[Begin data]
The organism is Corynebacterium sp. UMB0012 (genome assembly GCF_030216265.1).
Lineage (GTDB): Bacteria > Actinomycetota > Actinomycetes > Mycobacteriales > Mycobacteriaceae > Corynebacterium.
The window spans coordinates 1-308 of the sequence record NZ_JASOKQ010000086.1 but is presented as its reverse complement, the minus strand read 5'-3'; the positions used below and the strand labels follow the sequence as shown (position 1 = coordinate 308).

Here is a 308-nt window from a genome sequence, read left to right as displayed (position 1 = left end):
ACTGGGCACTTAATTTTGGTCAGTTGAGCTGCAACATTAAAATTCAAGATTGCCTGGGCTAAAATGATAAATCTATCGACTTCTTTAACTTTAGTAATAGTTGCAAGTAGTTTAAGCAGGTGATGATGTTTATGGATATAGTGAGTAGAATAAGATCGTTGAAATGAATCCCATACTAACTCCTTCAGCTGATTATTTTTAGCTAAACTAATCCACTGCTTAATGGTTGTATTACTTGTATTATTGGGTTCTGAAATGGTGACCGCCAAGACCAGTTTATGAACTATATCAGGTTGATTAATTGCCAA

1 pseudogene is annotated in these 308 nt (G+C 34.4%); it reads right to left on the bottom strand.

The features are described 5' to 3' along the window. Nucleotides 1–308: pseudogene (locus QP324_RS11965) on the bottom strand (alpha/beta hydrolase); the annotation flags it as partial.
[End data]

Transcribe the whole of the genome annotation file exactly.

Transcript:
The organism is Corynebacterium sp. UMB0012 (genome assembly GCF_030216265.1).
Lineage (GTDB): Bacteria > Actinomycetota > Actinomycetes > Mycobacteriales > Mycobacteriaceae > Corynebacterium.
The window spans coordinates 1-308 of the sequence record NZ_JASOKQ010000086.1 but is presented as its reverse complement, the minus strand read 5'-3'; the positions used below and the strand labels follow the sequence as shown (position 1 = coordinate 308).

Here is a 308-nt window from a genome sequence, read left to right as displayed (position 1 = left end):
ACTGGGCACTTAATTTTGGTCAGTTGAGCTGCAACATTAAAATTCAAGATTGCCTGGGCTAAAATGATAAATCTATCGACTTCTTTAACTTTAGTAATAGTTGCAAGTAGTTTAAGCAGGTGATGATGTTTATGGATATAGTGAGTAGAATAAGATCGTTGAAATGAATCCCATACTAACTCCTTCAGCTGATTATTTTTAGCTAAACTAATCCACTGCTTAATGGTTGTATTACTTGTATTATTGGGTTCTGAAATGGTGACCGCCAAGACCAGTTTATGAACTATATCAGGTTGATTAATTGCCAA

1 pseudogene is annotated in these 308 nt (G+C 34.4%); it reads right to left on the bottom strand.

The features are described 5' to 3' along the window. Nucleotides 1–308: pseudogene (locus QP324_RS11965) on the bottom strand (alpha/beta hydrolase); the annotation flags it as partial.